Countries with large percentages of young men in this age group include Iraq, Iran, Algeria, Turkey, Egypt, India, Afghanistan, China, and Israel. We don't have to be experts in world politics to know that these countries are also the ones where war and violence is a constant concern. According to Edie Weiner, president of Weiner, Edrich, Brown, Inc., a leading futurist consulting group in the United States, "The most destabilizing geopolitical force in the world today is the vast number of young men without jobs and other opportunities."
Depression and Suicide: Males Are Killing Themselves in Record Numbers
"Depression is the flaw in love," says Andrew Solomon, author of The Noonday Demon: An Atlas of Depression. "To be creatures who love, we must be creatures who can despair at what we lose, and depression is the mechanism of that despair." Men who are unable to be "bread-winners" in the new economy are not chosen by women. This trend produces violence directed outward in the form of aggression and directed inward in the form of depression.
There are millions of men who are depressed, but don't know it and millions more who know it, but are afraid to show it. It isn't manly to be depressed. There is a double stigma for men. Although we resist accepting physical disability, mental disability makes us feel even more helpless and out of control. Emotional problems are also seen by many of us as "feminine,"
and we have been taught since we were boys to run in terror from any behaviors that might bring the taunt of "sissy." We most often cover our unhappiness with drink, drugs, excessive exercise, overwork, and angry moods.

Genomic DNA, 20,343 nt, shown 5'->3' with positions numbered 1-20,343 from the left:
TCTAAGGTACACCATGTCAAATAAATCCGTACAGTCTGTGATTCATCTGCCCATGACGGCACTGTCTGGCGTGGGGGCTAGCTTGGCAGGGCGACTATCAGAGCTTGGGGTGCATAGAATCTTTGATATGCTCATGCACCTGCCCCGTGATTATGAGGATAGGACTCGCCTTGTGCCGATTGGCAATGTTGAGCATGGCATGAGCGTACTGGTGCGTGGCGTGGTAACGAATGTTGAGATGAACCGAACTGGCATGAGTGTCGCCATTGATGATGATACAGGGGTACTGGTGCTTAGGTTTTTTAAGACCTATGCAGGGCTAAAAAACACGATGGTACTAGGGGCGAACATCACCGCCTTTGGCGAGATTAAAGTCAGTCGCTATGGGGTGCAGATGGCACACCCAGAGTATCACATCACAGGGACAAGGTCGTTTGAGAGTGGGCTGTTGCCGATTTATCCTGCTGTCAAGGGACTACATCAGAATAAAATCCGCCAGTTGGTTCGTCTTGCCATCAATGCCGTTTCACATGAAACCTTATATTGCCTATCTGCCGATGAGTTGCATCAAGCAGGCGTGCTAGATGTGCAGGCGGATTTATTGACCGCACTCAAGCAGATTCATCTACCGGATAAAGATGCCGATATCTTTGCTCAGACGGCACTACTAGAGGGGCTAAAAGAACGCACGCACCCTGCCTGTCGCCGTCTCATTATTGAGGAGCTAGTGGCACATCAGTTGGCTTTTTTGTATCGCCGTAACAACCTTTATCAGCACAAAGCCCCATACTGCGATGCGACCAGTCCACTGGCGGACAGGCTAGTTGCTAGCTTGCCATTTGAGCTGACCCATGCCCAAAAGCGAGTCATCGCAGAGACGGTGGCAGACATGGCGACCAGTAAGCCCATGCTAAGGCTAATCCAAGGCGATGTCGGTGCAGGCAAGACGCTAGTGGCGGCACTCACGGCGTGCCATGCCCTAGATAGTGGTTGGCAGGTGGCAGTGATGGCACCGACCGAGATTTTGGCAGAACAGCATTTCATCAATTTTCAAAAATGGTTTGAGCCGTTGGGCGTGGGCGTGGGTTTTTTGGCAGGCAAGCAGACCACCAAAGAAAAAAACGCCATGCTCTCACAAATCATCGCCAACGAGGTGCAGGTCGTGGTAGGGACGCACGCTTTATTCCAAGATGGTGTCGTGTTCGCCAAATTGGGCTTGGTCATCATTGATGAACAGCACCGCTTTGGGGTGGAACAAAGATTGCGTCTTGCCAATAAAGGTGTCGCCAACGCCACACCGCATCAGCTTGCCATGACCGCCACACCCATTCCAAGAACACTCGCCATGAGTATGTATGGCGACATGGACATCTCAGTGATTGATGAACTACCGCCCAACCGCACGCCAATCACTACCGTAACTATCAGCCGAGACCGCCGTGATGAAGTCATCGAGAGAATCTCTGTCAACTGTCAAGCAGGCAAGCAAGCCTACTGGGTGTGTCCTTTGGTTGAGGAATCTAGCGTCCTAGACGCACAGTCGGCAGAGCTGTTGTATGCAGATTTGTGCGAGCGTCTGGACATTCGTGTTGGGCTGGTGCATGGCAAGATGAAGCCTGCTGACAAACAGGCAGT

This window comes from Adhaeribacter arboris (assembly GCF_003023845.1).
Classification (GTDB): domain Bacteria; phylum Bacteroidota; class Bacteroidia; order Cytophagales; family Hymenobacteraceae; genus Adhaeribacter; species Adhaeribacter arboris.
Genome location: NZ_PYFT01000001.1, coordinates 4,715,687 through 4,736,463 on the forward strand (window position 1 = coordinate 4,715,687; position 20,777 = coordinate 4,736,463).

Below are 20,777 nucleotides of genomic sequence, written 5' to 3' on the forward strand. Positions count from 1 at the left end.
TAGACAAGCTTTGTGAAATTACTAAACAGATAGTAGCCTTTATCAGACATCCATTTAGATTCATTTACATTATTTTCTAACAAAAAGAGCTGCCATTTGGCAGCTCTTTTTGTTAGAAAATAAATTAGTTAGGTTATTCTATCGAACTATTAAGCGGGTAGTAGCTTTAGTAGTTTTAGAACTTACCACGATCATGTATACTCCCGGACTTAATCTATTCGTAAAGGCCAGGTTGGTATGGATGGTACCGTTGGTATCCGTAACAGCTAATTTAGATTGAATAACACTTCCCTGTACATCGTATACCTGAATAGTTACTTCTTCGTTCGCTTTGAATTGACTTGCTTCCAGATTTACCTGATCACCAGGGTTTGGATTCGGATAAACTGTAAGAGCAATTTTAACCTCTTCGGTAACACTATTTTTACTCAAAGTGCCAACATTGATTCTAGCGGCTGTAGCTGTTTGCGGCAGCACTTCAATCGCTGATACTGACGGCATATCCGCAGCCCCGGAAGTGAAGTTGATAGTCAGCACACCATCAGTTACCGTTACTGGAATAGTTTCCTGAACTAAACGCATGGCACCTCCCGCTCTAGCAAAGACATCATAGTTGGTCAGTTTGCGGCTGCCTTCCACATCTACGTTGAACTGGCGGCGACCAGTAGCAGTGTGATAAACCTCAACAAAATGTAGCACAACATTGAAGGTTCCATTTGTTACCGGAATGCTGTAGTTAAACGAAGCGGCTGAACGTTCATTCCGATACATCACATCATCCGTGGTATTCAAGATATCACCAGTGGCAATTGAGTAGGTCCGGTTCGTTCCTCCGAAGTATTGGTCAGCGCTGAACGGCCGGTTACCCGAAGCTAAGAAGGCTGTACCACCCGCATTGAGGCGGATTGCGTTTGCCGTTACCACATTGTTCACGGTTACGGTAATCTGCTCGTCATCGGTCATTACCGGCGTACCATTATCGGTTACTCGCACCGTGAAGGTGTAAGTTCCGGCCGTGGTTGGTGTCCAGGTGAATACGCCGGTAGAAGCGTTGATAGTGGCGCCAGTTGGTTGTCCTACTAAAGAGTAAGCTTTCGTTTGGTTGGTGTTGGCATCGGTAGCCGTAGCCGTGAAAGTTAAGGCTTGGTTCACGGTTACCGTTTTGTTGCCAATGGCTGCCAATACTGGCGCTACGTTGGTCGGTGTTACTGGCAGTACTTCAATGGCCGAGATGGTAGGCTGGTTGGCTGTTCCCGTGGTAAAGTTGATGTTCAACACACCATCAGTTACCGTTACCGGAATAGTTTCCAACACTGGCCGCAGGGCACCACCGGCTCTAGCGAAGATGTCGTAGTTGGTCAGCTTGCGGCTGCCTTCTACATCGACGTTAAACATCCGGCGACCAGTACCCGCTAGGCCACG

Psychotherapist Terrence Real, author of I Don't Want to Talk About It: Overcoming the Secret Legacy of Male Depression says: "Hidden depression drives several of the problems we think of as typically male: physical illness, alcohol and drug abuse, domestic violence, failures in intimacy, self-sabotage in careers."
Not only is it difficult for the men to recognize their depression, those around them tend to see the men as "bad" rather than "sad." It isn't surprising because men's behavior seems more aggressive than passive, more wounding than wounded. "Because men are raised to be independent, active, task oriented, and successful," say Drs. John Lynch and Christopher Kilmartin, authors of The Pain Behind the Mask: Overcoming Masculine Depression. "They tend to express painful feelings by blaming others, denying their feelings, and finding solutions for their problems in places outside of themselves."
The number one risk factor for suicide is being male. The imbalance between the number of
males who kill themselves and the number of females who die by their own hand is evident
throughout the life-cycle as the following table illustrates:
Estimated Annual Suicide Rate per 100,000 by Age and Gender

Age Range
5 - 14
15 - 19
20 - 44
45 - 59
60 - 69
70 - 79
80 - 84
It should be noted that at every age, males outnumber females in suicides by a factor of at least 3 ¼ times. During the teen years between 15 and 19, six times as many males commit suicide as do females of the same age. It drops slightly to five times higher during the reproductive years between 20 and 44. Women are most likely to commit suicide in the menopause years between the ages of 45 and 59, but men who commit suicide still outnumber women in this age group 3.6 to 1.
However, as men move into the retirement years and their jobs (for those who still have them) are no longer a stable part of their identity, the suicide rate steadily increases. It steadily rises from 4.8, to 8.1, to 12.4, to 15 times the rate for women. Men over 85 (the segment of the population that is increasing at the highest rate have a suicide rate that is fifteen times higher than women of the same age.